In July 2013 while on holiday in London for a few days I walked from Hyde Park down into Chelsea. A short walk away from the buzzing Sloane Square I found a quiet, short, cobbled dead-end street with a few houses on it. It seemed a little sorry for itself and I wasn’t sure I’d got the right place. Surely such a legend would rent somewhere a little less threadbare? This was it though. I’d watched a short television programme about Judy's pitiful death at a house here. I’d paused the documentary and printed the screen when it showed the mews house where she’d died. It was before me now. In the documentary it looked empty and unloved and it didn’t look much better now.
I took a few photos. People sat outside a café on the main road looked on and must have thought I was daft saluting away at the camera but they probably didn’t know a legend’s life flickered out here.
In 1969 Judy was 47 and her health was deteriorating. That year she’d done her last concert in Copenhagen and married her fifth husband musician Mickey Deans around the corner at Chelsea Register Office. They were renting this house on Cadogan Lane. On Saturday 21st June 1969 they argued. Judy stormed out and – this being nothing new - her husband went to bed. The next morning he took a telephone call for Judy but he couldn’t find her. When he found the bathroom door was locked he assumed the worse. Knowing what he’d find he climbed out on to the roof and looked into the bathroom window. He saw Judy was sat on the toilet motionless. Her head was slumped forward and her hands were on her knees. He climbed in through the window and found blood had dribbled from her mouth and nose. She had been dead for about eight hours.
At the inquest the coroner said the cause of death was "an incautious self-overdose" as there was no solid evidence to suggest suicide. The autopsy showed drugs had been ingested over a long period of time rather than in a single dose. She was taken to New York City where about 20,000 people lined the streets for hours to enter the funeral chapel to pay their respects. After the funeral she was interred in a crypt in the community mausoleum at Ferncliff Cemetery in New York. It was noted that on the day Judy died a tremendous tornado tore through Kansas where Dorothy was once blown away to Oz.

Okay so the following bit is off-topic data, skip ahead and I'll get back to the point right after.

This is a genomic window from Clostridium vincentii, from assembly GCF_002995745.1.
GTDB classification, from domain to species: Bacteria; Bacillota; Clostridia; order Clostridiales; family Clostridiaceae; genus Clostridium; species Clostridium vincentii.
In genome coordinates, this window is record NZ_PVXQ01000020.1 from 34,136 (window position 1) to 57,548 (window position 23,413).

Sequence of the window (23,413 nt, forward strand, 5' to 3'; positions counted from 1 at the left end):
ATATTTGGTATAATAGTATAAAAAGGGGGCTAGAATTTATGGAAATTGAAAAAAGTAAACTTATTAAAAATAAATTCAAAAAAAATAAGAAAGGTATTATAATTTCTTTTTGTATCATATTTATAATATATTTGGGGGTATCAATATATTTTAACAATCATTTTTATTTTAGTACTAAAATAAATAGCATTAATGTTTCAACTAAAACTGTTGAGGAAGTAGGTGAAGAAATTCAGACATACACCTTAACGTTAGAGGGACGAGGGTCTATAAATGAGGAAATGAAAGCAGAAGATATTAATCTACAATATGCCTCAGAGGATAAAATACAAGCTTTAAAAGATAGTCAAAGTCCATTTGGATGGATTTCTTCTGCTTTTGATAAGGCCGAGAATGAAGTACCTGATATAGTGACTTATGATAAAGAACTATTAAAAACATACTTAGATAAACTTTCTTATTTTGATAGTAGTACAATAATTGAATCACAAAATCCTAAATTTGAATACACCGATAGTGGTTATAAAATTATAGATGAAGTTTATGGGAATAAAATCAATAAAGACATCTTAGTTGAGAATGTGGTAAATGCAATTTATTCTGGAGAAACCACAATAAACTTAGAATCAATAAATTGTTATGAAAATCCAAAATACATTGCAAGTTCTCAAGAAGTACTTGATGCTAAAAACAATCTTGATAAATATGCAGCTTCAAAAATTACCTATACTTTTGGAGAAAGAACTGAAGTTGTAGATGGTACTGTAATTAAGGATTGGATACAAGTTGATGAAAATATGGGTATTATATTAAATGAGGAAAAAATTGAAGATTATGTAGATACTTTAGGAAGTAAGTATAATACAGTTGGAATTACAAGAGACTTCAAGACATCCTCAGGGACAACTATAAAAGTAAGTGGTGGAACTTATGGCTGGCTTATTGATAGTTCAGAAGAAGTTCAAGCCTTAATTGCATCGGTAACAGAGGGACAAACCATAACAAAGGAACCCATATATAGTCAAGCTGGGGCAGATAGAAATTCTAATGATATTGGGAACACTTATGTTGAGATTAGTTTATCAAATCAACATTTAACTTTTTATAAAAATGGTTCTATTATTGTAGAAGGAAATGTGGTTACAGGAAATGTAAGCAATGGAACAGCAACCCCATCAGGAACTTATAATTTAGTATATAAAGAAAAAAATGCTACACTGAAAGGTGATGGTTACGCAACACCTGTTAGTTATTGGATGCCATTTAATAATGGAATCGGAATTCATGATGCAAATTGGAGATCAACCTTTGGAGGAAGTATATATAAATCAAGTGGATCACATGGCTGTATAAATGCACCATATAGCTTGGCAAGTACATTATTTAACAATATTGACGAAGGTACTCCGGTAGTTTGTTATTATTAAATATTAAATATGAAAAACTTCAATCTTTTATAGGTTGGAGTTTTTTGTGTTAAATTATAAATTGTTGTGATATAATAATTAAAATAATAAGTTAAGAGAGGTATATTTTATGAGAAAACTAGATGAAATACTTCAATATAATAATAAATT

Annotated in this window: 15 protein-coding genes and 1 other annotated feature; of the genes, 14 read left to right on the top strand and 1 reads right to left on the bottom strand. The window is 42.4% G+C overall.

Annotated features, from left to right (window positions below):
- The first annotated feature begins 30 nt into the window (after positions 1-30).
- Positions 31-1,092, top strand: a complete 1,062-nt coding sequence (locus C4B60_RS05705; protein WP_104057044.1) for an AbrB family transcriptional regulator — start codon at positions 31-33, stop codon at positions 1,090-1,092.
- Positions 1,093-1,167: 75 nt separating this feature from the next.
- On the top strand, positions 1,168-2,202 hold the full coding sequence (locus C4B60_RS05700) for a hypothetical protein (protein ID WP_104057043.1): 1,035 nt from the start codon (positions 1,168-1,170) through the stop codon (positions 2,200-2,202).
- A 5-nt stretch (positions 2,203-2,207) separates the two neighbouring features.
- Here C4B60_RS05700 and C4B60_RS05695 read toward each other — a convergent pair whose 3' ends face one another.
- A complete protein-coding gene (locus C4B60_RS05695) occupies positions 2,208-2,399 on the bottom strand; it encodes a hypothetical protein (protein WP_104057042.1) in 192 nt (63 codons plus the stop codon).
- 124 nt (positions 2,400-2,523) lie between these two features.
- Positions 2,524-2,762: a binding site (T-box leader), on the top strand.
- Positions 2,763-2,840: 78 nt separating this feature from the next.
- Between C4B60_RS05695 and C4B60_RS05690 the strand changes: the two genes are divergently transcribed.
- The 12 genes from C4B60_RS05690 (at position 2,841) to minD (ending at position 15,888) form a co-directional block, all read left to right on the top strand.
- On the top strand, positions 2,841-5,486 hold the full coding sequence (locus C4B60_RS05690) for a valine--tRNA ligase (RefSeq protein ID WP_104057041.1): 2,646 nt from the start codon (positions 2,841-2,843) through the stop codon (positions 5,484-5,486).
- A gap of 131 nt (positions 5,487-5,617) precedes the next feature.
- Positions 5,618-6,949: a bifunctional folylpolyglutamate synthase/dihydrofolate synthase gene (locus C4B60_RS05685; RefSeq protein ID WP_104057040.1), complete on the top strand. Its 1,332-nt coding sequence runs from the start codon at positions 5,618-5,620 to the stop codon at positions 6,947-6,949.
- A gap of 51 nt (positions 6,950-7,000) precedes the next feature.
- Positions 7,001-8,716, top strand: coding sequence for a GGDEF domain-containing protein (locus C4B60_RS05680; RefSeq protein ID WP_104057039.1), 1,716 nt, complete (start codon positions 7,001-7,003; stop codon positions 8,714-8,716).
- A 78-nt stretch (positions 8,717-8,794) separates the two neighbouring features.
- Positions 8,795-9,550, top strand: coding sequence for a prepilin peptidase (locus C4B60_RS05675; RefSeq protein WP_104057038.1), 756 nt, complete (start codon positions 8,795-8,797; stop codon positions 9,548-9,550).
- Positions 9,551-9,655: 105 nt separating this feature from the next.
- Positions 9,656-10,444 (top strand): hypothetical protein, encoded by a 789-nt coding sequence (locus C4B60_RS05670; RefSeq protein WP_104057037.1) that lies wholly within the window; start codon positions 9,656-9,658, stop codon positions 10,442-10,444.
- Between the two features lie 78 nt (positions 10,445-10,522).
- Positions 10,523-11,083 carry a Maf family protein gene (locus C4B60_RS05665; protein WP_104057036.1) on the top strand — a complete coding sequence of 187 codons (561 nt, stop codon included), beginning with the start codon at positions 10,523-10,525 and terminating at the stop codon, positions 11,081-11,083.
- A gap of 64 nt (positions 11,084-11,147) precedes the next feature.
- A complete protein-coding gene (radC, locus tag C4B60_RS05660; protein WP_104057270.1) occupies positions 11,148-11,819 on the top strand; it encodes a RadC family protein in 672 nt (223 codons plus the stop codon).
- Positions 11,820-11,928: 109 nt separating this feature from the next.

As I stood outside the dowdy house I wondered if any of Judy’s three children had walked across these cobbles to see where their mum died. There’s not much to see but it had been worth visiting to see where a legend’s life tapered to an end.
In 2019 I visited again and found the original house had been demolished and replaced (please scroll down the see the update.)
Update August 2019
I visited the house again in 2019. It had been demolished and replaced but there was plaque outside. Three flutes for bouquets hadn't reaped a single flower there but I'm not surprised as you'd only go up that street if you lived there or knew about Judy.
I took a few photos from Pont Street and a man approached. "Are you the man delivering 250 fat balls for birds?" he asked. No made him walk away without a word. A bronzed couple on rented bikes stopped to work out where Hyde Park was. They had American accents so I asked if they were American or Canadian. Their bronze was from a Californian sun and they were on holiday. As you can't get much more American than Elvis or Michael Jackson or Judy Garland I pointed out the house where she'd died and they couldn't quite believe it. "Aww, this surrre is meant to be isn't it?" the woman said, "Us herrre and you herrre." I gave her my card and said she can look up Ava Gardner's place of death. "In American you'd be what's called a nerrrd," she said (I've been called much worse) and they set off not heading in the direction of Hyde Park. They've been in touch since and I now clog up their emails with my wordy newsletters every week or two.
The original house being demolished...